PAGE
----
House passes federal shield bill
The U.S. House of Representatives Oct. 16 passed, by a 398-21 vote, a bill to protect journalists from being forced to disclose confidential sources.
The Senate Judiciary Committee Oct. 4 passed a similar bill that awaits a vote by the full Senate. (See: “Senate Judiciary Committee OKs shield law.”) President George Bush said this week that he intended to veto the bill.
The Radio-Television News Directors Association (RTNDA), a member of a coalition of 40 media companies and journalistic organizations, issued a statement applauding the House vote.
The bipartisan bill, introduced in May, establishes a federal standard to safeguard journalists’ ability to gather important information from sources who would otherwise be reluctant to come forward.
The legislation is sponsored by Reps. Rick Boucher, D-VA; John Conyers, D-MI; Mike Pence, R-IN; Howard Coble, R-NC; and John Yarmuth, D-KY; in the House, and Sens. Richard Lugar, R-IN, and Christopher Dodd, D-CT, in the Senate.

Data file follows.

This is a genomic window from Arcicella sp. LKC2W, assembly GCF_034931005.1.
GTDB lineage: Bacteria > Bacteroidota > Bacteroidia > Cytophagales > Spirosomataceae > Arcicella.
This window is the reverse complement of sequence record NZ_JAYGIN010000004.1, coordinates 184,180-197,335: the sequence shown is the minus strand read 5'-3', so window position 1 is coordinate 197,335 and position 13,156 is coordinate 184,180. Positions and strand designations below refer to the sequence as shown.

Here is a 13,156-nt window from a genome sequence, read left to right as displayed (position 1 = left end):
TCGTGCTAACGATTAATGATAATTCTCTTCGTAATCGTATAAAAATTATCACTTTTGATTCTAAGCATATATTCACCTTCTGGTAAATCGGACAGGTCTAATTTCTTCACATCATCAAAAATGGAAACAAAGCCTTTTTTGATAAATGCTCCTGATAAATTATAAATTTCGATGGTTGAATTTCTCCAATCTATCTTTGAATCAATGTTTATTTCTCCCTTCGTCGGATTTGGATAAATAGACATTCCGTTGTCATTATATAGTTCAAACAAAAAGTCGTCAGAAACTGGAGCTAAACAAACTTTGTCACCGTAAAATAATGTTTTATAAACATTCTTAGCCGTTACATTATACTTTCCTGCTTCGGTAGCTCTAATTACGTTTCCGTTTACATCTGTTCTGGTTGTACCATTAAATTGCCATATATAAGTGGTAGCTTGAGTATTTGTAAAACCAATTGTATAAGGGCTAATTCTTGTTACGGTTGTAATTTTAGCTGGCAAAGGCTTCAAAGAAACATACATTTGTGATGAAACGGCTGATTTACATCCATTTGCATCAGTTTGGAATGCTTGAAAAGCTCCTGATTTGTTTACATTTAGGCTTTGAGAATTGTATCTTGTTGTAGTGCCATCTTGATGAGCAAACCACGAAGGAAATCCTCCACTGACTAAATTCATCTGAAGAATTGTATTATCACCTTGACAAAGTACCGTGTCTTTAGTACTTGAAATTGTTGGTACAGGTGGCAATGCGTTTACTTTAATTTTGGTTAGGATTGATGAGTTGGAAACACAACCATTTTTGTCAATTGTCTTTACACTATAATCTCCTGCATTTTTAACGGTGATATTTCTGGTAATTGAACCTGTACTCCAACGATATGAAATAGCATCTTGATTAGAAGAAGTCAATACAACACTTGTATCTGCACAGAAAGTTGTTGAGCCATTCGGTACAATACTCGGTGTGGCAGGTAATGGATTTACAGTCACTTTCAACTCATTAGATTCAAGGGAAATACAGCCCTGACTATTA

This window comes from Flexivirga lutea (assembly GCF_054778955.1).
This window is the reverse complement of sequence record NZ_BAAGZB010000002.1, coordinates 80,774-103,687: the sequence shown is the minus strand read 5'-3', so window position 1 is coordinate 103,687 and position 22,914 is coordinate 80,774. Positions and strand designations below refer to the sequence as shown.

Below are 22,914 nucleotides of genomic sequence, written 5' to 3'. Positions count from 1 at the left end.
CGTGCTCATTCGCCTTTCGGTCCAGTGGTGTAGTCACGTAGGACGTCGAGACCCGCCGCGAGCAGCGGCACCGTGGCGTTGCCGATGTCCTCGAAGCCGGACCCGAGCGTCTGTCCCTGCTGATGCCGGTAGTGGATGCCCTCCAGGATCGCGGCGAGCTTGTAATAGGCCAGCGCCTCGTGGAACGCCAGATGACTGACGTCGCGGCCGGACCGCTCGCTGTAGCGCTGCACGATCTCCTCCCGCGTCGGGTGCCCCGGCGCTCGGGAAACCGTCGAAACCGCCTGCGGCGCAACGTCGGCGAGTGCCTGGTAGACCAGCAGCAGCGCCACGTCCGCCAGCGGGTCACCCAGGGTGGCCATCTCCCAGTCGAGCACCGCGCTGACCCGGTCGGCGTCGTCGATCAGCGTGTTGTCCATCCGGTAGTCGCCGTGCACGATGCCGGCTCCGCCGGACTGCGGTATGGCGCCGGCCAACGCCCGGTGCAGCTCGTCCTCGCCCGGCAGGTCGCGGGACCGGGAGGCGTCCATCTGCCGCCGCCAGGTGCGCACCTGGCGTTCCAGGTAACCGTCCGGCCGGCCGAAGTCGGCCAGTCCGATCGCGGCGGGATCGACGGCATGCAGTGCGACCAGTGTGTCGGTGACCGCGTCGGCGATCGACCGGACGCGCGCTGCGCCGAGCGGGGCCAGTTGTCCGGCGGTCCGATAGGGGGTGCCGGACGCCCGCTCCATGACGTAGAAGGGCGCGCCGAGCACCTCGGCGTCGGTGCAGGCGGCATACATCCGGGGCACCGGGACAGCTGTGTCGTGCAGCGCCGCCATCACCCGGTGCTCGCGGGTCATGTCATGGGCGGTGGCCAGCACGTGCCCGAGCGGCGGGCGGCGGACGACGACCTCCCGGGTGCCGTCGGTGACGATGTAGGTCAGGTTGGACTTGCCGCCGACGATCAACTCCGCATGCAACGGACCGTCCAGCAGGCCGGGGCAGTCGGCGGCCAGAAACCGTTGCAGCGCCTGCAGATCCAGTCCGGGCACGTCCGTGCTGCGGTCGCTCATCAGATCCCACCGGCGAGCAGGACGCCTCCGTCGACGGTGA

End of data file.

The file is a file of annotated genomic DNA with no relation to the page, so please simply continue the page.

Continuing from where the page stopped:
As written, H.R. 2102 provides journalists with a qualified privilege, requiring them to testify to prevent "imminent and actual harm" to national security or "imminent death or significant bodily harm" to individuals. Journalists would also be required to reveal sources if such testimony could identify someone who has disclosed significant trade secrets or certain financial or medical information, or if a compelling case can be made that there is an overriding public interest in the disclosure.
The legislation also protects information held by telephone companies, Internet services and other communications providers that would otherwise reveal confidential sources.
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By Tom Butts